Only friendship with Him can lead us to the satisfaction that we long for, not because it ends our search – that won’t happen until heaven – but because it puts us on the sure path, the dependable, hope-filled path of the men and women who have gone before us in faith…the saints. We are called to follow their example and to allow a zeal for God to totally invade our hearts.

Zeal for God – In our Gospel today, Jesus boldly casts out those that are dishonoring his Father’s house. While I wouldn’t recommend flipping tables and driving people out of church as an evangelization tactic, I can encourage all of us to be consumed with the same zeal and fervor for God that the saints demonstrated and that Jesus has demonstrated here.

In our world today, the Lord needs us to be witnesses to His truth and remind others that everything we are searching for can only be found in God. We need to be evangelizers that bring people to an encounter with the Lord, an encounter that will forever change hearts and minds. But in order to do that, we have to first have had our own encounters with God; we have to be consumed with a zeal and a passion for God in our own hearts.

As Catholic Christians, do people know that we are followers of Christ by our words and actions? Do we bring people to a deeper encounter with the Lord and express a zeal for God or do we lead people away? Because, here’s the thing, the best way we can evangelize and show others the goodness and glory of God is by being deeply faithful in the example of how we live.

“Zeal for your house will consume me.” Do we have true zeal for God, for God’s people and for the church?

The Holy Spirit desires to do powerful things through us, but we cannot fully avail ourselves to this if our hearts, our discernment, our actions are clouded by selfishness or sin. We have to continually strive to keep our hearts clear of sins such as vanity, pride, fear, anger, and judgment so that we can be certain that we have purity of intention. This once again requires that we take time regularly to silence the noise and ask: what does God desire to do through us?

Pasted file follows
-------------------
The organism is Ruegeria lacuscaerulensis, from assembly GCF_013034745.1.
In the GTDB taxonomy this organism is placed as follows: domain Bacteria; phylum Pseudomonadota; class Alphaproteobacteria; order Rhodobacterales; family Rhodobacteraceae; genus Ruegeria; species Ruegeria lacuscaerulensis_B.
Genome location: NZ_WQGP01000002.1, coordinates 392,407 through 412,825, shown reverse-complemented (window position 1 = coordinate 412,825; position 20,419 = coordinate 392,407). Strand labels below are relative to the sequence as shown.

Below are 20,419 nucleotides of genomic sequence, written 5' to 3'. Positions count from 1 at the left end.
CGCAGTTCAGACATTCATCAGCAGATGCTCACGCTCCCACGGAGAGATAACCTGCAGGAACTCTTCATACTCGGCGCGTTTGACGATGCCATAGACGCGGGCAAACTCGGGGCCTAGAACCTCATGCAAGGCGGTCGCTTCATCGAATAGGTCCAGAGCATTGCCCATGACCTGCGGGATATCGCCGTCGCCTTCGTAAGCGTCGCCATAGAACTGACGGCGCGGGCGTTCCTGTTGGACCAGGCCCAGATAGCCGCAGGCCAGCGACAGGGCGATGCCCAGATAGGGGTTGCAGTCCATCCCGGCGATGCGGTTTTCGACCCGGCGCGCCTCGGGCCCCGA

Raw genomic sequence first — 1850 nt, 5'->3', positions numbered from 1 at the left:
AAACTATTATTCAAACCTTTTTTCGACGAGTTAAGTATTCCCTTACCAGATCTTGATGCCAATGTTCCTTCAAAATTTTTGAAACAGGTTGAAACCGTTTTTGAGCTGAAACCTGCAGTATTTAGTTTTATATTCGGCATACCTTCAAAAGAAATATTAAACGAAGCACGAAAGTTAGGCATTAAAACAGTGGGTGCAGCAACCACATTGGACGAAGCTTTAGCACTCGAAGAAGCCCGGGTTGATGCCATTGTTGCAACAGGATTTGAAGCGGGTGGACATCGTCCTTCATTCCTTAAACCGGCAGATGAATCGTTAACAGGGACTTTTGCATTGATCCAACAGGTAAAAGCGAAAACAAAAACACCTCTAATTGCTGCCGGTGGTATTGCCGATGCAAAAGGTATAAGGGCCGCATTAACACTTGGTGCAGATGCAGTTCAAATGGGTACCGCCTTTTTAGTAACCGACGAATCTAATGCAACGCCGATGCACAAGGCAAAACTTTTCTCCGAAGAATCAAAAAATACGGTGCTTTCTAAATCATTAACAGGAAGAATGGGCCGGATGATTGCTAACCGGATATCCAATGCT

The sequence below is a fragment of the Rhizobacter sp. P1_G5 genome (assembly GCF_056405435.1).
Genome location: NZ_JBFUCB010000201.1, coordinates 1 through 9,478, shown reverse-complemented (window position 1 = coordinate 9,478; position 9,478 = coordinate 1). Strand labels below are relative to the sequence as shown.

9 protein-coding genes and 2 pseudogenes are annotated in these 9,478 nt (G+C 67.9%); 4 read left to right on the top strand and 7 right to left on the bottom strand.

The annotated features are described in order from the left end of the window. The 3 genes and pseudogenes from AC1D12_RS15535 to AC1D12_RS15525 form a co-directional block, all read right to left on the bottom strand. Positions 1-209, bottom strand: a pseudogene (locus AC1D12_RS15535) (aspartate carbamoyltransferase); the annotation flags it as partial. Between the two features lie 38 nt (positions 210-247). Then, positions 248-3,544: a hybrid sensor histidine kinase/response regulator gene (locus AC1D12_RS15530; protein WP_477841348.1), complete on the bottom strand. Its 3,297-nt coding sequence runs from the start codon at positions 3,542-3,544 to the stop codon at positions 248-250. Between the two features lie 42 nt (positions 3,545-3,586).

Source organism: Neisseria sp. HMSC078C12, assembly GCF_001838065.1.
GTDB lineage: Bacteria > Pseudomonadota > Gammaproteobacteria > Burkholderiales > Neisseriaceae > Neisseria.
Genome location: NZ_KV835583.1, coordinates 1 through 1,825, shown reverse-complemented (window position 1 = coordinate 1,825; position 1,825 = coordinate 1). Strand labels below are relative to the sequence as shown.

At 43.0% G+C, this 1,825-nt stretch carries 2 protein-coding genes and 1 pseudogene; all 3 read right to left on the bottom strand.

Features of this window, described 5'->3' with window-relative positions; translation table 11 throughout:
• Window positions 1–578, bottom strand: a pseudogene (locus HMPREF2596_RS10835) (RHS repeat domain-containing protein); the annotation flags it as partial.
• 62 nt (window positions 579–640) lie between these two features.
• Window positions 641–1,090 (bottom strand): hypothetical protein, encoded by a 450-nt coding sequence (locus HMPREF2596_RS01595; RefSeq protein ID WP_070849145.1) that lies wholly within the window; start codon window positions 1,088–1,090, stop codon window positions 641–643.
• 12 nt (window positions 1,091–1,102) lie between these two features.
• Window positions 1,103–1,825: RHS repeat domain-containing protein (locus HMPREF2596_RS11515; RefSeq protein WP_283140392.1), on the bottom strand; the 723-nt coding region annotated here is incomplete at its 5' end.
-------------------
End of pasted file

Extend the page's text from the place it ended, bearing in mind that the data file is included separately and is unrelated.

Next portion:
Conclusion – It is already the 3rd Sunday of Lent. Easter is fast approaching. Are we using this time wisely, to reorient our hearts and minds to the things of God? Are we seeking to be satisfied in Him and Him alone? I pray that this Lenten journey has been fruitful for all of us and that it may continue to be so. But if it hasn’t been, if we find ourselves still falling short, let’s seek guidance from the Holy Spirit to become aware of the areas of our hearts that need healing and wholeness. May we grow more comfortable with the silence and the stillness of Lent and invite God to change our hearts – asking Him for the grace of the spirit of detachment from those things that prevent us from following Him more closely and for our hearts to be filled with a consuming zeal for Him.

Photo: Cleansing the Temple, El Greco

Published by Fr. Tom Pringle

Priest of the Diocese of Orlando. Parochial Vicar at Holy Family Catholic Church, Orlando.